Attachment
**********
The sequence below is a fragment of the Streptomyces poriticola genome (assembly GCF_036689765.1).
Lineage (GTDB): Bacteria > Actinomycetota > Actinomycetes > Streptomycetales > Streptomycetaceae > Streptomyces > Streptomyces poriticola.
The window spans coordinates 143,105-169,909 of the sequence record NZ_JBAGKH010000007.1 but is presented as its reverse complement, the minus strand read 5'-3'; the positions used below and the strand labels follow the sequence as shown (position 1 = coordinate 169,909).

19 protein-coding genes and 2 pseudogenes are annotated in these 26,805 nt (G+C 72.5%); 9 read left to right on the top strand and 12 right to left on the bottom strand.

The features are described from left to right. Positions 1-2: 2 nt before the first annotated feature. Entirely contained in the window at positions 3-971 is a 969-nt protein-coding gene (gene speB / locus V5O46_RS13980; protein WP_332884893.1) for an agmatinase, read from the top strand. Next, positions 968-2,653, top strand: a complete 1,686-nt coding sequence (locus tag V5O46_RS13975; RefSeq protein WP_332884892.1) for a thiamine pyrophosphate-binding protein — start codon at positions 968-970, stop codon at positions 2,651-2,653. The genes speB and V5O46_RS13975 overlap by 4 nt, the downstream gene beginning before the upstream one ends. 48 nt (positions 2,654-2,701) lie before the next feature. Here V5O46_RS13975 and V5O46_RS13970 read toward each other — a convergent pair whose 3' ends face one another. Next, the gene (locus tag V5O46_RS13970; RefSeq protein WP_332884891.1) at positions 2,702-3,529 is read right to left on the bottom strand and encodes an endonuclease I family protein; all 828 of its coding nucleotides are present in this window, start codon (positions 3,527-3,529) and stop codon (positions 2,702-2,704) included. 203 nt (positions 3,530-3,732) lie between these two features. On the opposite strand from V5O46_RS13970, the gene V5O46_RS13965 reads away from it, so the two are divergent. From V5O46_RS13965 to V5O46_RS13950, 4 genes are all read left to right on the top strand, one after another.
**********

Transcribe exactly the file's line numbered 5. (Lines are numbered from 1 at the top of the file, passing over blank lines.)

The features are described from left to right. Positions 1-2: 2 nt before the first annotated feature. Entirely contained in the window at positions 3-971 is a 969-nt protein-coding gene (gene speB / locus V5O46_RS13980; protein WP_332884893.1) for an agmatinase, read from the top strand. Next, positions 968-2,653, top strand: a complete 1,686-nt coding sequence (locus tag V5O46_RS13975; RefSeq protein WP_332884892.1) for a thiamine pyrophosphate-binding protein — start codon at positions 968-970, stop codon at positions 2,651-2,653. The genes speB and V5O46_RS13975 overlap by 4 nt, the downstream gene beginning before the upstream one ends. 48 nt (positions 2,654-2,701) lie before the next feature. Here V5O46_RS13975 and V5O46_RS13970 read toward each other — a convergent pair whose 3' ends face one another. Next, the gene (locus tag V5O46_RS13970; RefSeq protein WP_332884891.1) at positions 2,702-3,529 is read right to left on the bottom strand and encodes an endonuclease I family protein; all 828 of its coding nucleotides are present in this window, start codon (positions 3,527-3,529) and stop codon (positions 2,702-2,704) included. 203 nt (positions 3,530-3,732) lie between these two features. On the opposite strand from V5O46_RS13970, the gene V5O46_RS13965 reads away from it, so the two are divergent. From V5O46_RS13965 to V5O46_RS13950, 4 genes are all read left to right on the top strand, one after another.